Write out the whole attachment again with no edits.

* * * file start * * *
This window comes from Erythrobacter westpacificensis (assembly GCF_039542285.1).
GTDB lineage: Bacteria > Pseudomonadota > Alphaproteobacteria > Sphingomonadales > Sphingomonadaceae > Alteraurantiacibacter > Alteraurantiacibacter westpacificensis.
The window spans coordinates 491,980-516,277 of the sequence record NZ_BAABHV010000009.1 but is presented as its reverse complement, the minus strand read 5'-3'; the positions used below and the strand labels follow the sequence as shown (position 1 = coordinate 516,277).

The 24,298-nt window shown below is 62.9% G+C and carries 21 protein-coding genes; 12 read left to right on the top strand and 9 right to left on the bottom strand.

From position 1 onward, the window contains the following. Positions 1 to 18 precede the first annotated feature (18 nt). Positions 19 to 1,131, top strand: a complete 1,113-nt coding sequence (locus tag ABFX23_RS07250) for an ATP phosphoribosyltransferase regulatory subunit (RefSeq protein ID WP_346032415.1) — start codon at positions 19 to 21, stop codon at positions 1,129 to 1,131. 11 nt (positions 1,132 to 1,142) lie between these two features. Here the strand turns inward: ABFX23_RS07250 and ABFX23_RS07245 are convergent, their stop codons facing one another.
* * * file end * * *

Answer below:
This window comes from Erythrobacter westpacificensis (assembly GCF_039542285.1).
GTDB lineage: Bacteria > Pseudomonadota > Alphaproteobacteria > Sphingomonadales > Sphingomonadaceae > Alteraurantiacibacter > Alteraurantiacibacter westpacificensis.
The window spans coordinates 491,980-516,277 of the sequence record NZ_BAABHV010000009.1 but is presented as its reverse complement, the minus strand read 5'-3'; the positions used below and the strand labels follow the sequence as shown (position 1 = coordinate 516,277).

The 24,298-nt window shown below is 62.9% G+C and carries 21 protein-coding genes; 12 read left to right on the top strand and 9 right to left on the bottom strand.

From position 1 onward, the window contains the following. Positions 1 to 18 precede the first annotated feature (18 nt). Positions 19 to 1,131, top strand: a complete 1,113-nt coding sequence (locus tag ABFX23_RS07250) for an ATP phosphoribosyltransferase regulatory subunit (RefSeq protein ID WP_346032415.1) — start codon at positions 19 to 21, stop codon at positions 1,129 to 1,131. 11 nt (positions 1,132 to 1,142) lie between these two features. Here the strand turns inward: ABFX23_RS07250 and ABFX23_RS07245 are convergent, their stop codons facing one another.